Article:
Planning a century in advance may seem futile. The problem with not planning for long-term objectives is that water infrastructure is expensive and once built it is very hard to detach from the dependencies it creates. It is easy to plan for the short term and build infrastructure that will support a vibrant economy today. It is harder to deconstruct that economy when the water supply is no longer reliable or the quality is no longer usable. The state of the art of climate prediction is still not great, but it is far better than it used to be. In ten years’ time, the forecast for 2117 will be different than our current 100-year projection, but it probably won’t be wildly different. The adjustments in planning that will be needed to stay on course will be minor (probably!). None of this is without uncertainty, but we are also getting much better at understanding, communicating and planning with uncertainty.
The use of the “conditional” event attribution approach for investigation of an unusual event is worth paying attention to. Most of our built infrastructure is designed to flood frequencies determined from the period of record. It is increasingly the case that such designs will fail. Building a more correct understanding of the reasons for failure will lead to more effective responses. Not all unusual extremes are due to climate change. Some may be due to land use change, some may be mere statistical outliers, and some may be due to an inadequate period of observation history. Correct attribution is critical to correct response.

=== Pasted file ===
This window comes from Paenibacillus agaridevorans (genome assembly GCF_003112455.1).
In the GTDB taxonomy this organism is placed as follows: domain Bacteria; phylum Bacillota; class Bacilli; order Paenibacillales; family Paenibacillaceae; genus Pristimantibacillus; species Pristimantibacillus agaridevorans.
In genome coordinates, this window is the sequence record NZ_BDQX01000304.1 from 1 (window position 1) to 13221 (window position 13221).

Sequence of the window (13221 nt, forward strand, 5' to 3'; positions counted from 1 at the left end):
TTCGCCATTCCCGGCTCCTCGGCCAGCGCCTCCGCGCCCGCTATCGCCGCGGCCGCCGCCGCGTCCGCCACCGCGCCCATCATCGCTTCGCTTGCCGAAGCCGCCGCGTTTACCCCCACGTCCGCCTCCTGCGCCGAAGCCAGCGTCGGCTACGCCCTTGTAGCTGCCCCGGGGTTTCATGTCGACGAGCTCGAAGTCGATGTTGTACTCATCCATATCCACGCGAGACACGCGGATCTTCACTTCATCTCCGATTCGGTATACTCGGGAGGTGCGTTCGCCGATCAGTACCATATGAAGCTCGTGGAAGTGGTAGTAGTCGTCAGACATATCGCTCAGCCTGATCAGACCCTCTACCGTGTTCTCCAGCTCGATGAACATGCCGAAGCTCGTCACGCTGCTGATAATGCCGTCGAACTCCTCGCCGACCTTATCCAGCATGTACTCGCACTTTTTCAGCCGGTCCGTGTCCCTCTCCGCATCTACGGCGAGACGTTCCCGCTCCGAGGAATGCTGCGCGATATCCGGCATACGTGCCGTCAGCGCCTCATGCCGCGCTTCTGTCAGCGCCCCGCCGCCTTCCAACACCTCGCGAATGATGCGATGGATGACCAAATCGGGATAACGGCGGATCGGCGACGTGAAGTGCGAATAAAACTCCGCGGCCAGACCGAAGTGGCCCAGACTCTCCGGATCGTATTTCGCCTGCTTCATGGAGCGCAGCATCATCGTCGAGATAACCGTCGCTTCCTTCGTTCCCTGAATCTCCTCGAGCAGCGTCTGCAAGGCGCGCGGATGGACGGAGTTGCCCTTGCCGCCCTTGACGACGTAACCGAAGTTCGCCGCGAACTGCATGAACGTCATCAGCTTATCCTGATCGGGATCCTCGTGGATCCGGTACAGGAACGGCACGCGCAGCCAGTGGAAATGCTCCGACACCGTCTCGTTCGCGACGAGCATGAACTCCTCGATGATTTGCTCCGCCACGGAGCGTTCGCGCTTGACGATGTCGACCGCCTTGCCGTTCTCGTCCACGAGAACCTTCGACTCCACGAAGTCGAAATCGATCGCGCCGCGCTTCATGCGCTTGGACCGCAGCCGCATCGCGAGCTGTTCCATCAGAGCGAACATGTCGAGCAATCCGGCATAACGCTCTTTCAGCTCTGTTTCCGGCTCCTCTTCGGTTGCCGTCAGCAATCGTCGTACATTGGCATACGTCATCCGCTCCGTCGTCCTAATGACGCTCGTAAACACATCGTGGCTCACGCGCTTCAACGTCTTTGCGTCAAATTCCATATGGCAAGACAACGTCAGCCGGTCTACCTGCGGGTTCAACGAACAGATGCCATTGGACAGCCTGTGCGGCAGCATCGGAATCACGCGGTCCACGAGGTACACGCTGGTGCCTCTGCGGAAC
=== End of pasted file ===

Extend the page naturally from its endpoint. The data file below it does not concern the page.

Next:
Continuous real-time monitoring of drinking water throughout the water distribution system has not previously been feasible because of the high cost and low reliability of sensors. New miniaturized (micron-scale) sensors can provide reliable results in laboratory conditions but cannot withstand the high pressures of drinking water systems. Researchers at UBC have used 3D printing to create a conduit with embedded miniaturized sensors that is robust to operational conditions by controlling the flow rate over the pH, temperature and conductivity sensors. While this example is for drinking water supplies, it is an excellent example of how quickly newly emergent technologies can lead to solutions for monitoring problems. It surely won’t be long before miniaturized sensors change the way water is monitored and how we even conceive of water monitoring networks.